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FCC Updates Emergency Alert System (EAS) Rules

It didn’t get much fanfare at the time, but the FCC adopted an order at its mid-July meeting that enacts some changes to its EAS rules and seeks comments on some EAS proposals that are worth noting.  There have been several instances in recent years in which advertisers have used EAS tones in commercials, primarily in action-adventure movie trailers.

Stations have run them without checking the content and inadvertently aired a false EAS alert – a violation of the FCC’s EAS rules as stations are ultimately responsible for the aired material.  Now the commission wants broadcasters to notify the FCC if their station broadcasts a false EAS alert and has enacted a requirement to do so within 24 hours of becoming aware of the incident.  An effective date has not yet been issued.

“Right now, only a simple email to the FCC Ops Center will be required,” said attorney David Oxenford of TAB Associate member law firm Wilkinson Barker Knauer.  Oxenford noted that the FCC is seeking comment on “whether a more detailed reporting system should be created, allowing for the reporting of false alerts not just by the EAS participants, but also by the public and other interested organizations.”

Regardless of what happens in that area, broadcasters should redouble their efforts to screen material produced by outside and inside sources for any errant EAS tones that could be construed as a false alert.  The onus is now on stations to report the transgression and failure to do so in instances in which there is a complaint could prove expensive.  As part of its order the FCC approved some exceptions to using EAS tones in instances in which there is not an actual EAS alert.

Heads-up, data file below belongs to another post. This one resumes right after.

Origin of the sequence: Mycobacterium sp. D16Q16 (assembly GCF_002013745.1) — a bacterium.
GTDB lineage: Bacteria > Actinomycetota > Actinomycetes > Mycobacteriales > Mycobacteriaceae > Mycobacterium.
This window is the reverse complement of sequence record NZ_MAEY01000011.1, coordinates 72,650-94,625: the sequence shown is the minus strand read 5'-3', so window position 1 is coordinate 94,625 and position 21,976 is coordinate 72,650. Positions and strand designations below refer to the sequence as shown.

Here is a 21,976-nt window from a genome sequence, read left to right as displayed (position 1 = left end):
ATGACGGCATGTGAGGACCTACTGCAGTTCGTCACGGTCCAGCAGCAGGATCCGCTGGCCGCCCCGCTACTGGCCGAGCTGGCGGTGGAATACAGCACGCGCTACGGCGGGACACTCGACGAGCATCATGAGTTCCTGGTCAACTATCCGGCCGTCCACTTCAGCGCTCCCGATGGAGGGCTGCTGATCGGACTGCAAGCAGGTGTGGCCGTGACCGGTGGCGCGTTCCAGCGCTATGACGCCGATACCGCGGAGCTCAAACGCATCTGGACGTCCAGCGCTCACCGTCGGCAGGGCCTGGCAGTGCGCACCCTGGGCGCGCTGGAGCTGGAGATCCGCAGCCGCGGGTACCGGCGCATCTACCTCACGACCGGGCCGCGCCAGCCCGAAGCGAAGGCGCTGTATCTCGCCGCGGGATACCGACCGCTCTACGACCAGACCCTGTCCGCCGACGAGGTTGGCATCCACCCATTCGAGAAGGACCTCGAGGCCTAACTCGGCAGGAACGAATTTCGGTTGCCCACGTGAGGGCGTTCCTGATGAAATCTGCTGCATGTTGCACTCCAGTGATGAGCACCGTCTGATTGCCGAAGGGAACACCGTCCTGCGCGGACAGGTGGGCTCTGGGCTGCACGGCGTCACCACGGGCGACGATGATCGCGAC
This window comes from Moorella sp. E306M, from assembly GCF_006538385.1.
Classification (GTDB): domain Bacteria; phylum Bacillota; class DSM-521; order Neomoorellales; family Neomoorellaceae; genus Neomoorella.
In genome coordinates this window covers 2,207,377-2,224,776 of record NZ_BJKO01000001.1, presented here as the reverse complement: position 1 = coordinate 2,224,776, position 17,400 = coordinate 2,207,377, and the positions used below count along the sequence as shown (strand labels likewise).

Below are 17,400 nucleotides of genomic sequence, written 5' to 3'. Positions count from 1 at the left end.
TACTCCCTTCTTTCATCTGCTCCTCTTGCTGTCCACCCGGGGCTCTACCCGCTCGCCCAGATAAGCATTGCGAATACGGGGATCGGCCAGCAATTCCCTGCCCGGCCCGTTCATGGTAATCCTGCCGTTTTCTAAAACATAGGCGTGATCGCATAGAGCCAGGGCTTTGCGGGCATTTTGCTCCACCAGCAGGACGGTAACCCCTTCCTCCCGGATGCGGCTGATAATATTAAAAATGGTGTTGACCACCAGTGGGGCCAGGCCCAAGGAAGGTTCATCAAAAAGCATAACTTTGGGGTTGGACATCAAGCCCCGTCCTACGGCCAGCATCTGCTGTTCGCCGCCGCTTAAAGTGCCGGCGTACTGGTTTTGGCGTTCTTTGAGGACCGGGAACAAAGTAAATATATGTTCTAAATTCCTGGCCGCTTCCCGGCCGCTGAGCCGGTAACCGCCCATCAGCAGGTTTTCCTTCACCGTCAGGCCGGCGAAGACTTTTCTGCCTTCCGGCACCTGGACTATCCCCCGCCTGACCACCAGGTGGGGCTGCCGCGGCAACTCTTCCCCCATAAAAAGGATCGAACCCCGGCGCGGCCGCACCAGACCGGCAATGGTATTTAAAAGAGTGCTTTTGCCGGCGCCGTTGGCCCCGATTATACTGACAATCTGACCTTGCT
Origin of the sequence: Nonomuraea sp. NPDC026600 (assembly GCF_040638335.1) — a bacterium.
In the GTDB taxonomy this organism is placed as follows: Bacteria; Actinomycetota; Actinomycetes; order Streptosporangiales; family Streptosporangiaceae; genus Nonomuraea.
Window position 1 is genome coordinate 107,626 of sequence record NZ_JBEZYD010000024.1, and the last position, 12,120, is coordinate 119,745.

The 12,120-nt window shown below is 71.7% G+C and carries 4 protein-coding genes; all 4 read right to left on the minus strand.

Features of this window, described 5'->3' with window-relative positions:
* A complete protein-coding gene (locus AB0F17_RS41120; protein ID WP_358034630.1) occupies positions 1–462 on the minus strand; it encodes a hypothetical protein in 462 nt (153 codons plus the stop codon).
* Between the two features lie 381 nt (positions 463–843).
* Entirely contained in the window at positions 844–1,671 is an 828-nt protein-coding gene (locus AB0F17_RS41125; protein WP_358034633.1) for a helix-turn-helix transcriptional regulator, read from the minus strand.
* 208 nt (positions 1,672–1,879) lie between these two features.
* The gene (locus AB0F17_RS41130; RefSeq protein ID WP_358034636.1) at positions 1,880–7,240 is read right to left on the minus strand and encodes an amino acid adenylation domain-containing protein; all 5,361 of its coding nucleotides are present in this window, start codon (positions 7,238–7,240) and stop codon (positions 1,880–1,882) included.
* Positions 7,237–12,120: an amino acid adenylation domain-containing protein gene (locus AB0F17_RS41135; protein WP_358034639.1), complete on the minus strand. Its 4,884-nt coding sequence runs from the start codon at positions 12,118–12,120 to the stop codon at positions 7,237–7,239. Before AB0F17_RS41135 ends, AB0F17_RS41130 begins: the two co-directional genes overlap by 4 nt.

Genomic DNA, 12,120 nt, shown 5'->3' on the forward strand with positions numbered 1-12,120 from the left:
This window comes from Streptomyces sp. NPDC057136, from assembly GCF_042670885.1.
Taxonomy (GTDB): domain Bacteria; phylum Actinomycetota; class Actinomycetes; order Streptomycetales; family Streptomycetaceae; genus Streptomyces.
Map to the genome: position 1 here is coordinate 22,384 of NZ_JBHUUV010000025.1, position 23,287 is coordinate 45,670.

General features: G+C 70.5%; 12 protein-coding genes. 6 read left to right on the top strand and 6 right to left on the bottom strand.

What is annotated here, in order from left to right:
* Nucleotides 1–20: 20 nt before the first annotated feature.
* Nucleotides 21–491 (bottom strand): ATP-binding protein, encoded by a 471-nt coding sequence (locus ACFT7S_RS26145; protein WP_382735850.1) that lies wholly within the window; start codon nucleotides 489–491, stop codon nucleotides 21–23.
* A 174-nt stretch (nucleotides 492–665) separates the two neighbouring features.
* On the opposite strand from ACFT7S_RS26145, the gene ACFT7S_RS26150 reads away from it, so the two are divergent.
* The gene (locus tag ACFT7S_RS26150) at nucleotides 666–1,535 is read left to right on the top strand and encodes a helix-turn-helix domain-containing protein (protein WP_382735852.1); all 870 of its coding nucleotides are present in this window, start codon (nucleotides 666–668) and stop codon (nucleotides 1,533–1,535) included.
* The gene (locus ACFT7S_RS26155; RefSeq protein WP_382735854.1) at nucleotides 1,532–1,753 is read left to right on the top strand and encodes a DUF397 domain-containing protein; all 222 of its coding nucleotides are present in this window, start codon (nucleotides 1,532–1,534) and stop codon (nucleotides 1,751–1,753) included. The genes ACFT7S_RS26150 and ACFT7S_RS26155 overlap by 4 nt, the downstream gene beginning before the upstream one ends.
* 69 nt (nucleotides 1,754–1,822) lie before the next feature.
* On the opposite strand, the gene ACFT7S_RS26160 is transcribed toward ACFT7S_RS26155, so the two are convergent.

Oxenford said the FCC will now allow the use of the EAS attention signal in PSAs and other informational announcements from FEMA and other public interest organizations, “but only where simulated tones developed by FEMA are used, as these simulated tones will not trigger other station’s EAS alerts, and only where the tones used are specifically identified as not being a real notice of an emergency.”

Additionally, the FCC approved what’s called “live code testing,” in which EAS alert tones are used in practice alerts.  It comes with a big caveat said Oxenford, as stations are only allowed to do so “after providing lots of publicity that the tones are being used only as part of a test.”  Previously, this was only allowed by a special waiver from the FCC.  Oxenford has more on the enacted rules and some detail about what is being proposed in his blog post here.

Speaking of tests, don’t forget that there’s a nationwide test of EAS on Sept. 20.  As we mentioned a few weeks ago in the TAB Bulletin, stations are required to update, if necessary, ETRS Form One by Aug. 27.

Questions?  Contact TAB's Michael Schneider or call (512) 322-9944.

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